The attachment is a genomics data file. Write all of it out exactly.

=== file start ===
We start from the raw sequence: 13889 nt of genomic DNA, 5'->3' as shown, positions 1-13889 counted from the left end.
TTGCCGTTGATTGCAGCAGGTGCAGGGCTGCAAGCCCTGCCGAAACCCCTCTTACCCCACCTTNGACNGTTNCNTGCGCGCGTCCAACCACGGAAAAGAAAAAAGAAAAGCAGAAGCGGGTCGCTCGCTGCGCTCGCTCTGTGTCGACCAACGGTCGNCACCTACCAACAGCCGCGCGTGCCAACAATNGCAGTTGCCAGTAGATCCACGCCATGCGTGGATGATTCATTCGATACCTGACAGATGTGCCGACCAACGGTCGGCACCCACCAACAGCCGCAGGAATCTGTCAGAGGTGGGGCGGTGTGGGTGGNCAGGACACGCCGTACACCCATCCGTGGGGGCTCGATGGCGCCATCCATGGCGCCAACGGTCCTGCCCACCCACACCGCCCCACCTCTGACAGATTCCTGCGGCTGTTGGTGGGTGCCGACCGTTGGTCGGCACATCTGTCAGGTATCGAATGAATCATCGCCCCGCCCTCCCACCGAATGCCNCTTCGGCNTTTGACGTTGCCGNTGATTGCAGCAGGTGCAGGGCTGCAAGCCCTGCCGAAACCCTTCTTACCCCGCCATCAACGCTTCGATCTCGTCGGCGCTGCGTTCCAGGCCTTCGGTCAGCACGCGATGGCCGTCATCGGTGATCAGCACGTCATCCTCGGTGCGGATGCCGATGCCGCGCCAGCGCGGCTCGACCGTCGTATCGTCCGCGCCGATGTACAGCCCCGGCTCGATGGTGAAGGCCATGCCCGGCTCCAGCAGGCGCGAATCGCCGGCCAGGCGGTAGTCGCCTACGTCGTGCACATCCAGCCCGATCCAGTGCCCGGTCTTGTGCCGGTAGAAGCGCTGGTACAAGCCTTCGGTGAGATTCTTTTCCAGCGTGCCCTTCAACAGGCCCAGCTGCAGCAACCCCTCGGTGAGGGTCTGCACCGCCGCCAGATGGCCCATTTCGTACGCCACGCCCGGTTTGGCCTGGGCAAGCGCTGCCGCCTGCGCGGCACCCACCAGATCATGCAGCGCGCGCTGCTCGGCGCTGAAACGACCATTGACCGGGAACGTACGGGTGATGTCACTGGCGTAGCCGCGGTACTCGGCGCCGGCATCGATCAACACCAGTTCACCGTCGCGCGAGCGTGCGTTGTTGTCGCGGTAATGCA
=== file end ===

We start from the raw sequence: 13889 nt of genomic DNA, 5'->3' as shown, positions 1-13889 counted from the left end.
TTGCCGTTGATTGCAGCAGGTGCAGGGCTGCAAGCCCTGCCGAAACCCCTCTTACCCCACCTTNGACNGTTNCNTGCGCGCGTCCAACCACGGAAAAGAAAAAAGAAAAGCAGAAGCGGGTCGCTCGCTGCGCTCGCTCTGTGTCGACCAACGGTCGNCACCTACCAACAGCCGCGCGTGCCAACAATNGCAGTTGCCAGTAGATCCACGCCATGCGTGGATGATTCATTCGATACCTGACAGATGTGCCGACCAACGGTCGGCACCCACCAACAGCCGCAGGAATCTGTCAGAGGTGGGGCGGTGTGGGTGGNCAGGACACGCCGTACACCCATCCGTGGGGGCTCGATGGCGCCATCCATGGCGCCAACGGTCCTGCCCACCCACACCGCCCCACCTCTGACAGATTCCTGCGGCTGTTGGTGGGTGCCGACCGTTGGTCGGCACATCTGTCAGGTATCGAATGAATCATCGCCCCGCCCTCCCACCGAATGCCNCTTCGGCNTTTGACGTTGCCGNTGATTGCAGCAGGTGCAGGGCTGCAAGCCCTGCCGAAACCCTTCTTACCCCGCCATCAACGCTTCGATCTCGTCGGCGCTGCGTTCCAGGCCTTCGGTCAGCACGCGATGGCCGTCATCGGTGATCAGCACGTCATCCTCGGTGCGGATGCCGATGCCGCGCCAGCGCGGCTCGACCGTCGTATCGTCCGCGCCGATGTACAGCCCCGGCTCGATGGTGAAGGCCATGCCCGGCTCCAGCAGGCGCGAATCGCCGGCCAGGCGGTAGTCGCCTACGTCGTGCACATCCAGCCCGATCCAGTGCCCGGTCTTGTGCCGGTAGAAGCGCTGGTACAAGCCTTCGGTGAGATTCTTTTCCAGCGTGCCCTTCAACAGGCCCAGCTGCAGCAACCCCTCGGTGAGGGTCTGCACCGCCGCCAGATGGCCCATTTCGTACGCCACGCCCGGTTTGGCCTGGGCAAGCGCTGCCGCCTGCGCGGCACCCACCAGATCATGCAGCGCGCGCTGCTCGGCGCTGAAACGACCATTGACCGGGAACGTACGGGTGATGTCACTGGCGTAGCCGCGGTACTCGGCGCCGGCATCGATCAACACCAGTTCACCGTCGCGCGAGCGTGCGTTGTTGTCGCGGTAATGCA